You want church growth? You want to reach the unchurched? Stop the preoccupation with middle class suburbanites and young urban professionals. The fields that are in the greatest need of harvest are the less educated, the lower income, and the blue collar. THAT’S the group that has stopped going to church:
If you don’t have a college degree, you’re less likely to be up early on Sunday morning, singing church hymns.
That’s the upshot of a new study that finds the decline in church attendance since the 1970s among white Americans without college degrees is twice as high as for those with college degrees.
“Our study suggests that the less-educated are dropping out of the American religious sector, similarly to the way in which they have dropped out of the American labor market,” said W. Bradford Wilcox, a professor of sociology at the University of Virginia, who was lead researcher on the project.
The research, presented this week at American Sociological Association’s annual meeting, found that 37% of moderately educated whites – those with high school degrees but lacking degrees from four-year colleges – attend religious services at least monthly, down from 50% in the 1970s.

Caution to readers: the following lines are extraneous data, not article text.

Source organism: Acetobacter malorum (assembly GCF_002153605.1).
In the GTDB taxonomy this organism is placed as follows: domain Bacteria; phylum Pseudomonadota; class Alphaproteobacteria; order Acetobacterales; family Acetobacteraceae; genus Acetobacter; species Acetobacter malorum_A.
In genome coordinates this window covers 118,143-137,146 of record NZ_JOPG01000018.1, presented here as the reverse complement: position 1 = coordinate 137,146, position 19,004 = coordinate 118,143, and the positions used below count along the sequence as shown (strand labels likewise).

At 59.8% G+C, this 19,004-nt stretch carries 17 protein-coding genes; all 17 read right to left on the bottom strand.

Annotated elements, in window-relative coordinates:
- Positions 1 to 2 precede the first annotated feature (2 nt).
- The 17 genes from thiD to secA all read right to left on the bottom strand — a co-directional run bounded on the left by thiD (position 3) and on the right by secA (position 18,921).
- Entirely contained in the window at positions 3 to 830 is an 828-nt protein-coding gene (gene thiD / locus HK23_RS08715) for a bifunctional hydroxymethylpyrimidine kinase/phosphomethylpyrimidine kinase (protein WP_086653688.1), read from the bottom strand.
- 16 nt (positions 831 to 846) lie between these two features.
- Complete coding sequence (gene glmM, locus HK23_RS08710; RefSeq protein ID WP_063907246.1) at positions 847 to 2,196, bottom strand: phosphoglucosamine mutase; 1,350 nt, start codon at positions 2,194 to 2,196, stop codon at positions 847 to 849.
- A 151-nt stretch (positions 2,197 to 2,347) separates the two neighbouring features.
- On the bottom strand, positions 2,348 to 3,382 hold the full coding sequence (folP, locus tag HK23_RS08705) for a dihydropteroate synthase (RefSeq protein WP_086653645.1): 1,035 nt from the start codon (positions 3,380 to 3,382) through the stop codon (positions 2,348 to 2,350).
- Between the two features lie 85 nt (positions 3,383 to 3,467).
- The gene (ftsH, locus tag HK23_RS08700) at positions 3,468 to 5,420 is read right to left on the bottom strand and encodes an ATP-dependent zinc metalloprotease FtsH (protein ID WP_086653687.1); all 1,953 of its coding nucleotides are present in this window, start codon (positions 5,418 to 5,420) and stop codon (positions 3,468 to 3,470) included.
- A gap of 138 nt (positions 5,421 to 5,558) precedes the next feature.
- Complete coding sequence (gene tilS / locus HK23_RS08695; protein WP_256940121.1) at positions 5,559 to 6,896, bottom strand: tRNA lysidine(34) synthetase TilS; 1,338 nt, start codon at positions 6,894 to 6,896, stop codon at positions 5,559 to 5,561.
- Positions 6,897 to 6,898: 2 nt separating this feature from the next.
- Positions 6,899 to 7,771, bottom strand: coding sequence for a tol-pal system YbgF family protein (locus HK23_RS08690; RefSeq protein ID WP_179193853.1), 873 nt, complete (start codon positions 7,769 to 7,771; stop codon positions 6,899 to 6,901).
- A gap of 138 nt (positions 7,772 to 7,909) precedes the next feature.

Among college-educated whites, the dropoff was less steep, with 46% regularly attending religious services in the 2000s, compared with 51% in the ’70s.
The study focuses on white Americans because church attendance among blacks and Latinos is less divided by education and income.Most religiously affiliated whites identify as Catholics, evangelical Protestants, mainline Protestants, Mormons or Jews.
Lower church attendance among the less-educated may stem from a disconnect between them and modern church values, the study theorizes.
Religious institutions tend to promote traditional middle-class family values like education, marriage and parenthood, but less-educated whites are less likely to get or stay married and may feel ostracized by their religious peers, the researchers said.
Why do you think these folks, who used to be avid church goers, have become alienated from churches? What in churches today, including their church growth strategies, would turn them off? How might they be brought back into the fold?
UPDATE: Be sure to read the comments for some very insightful and challenging thoughts.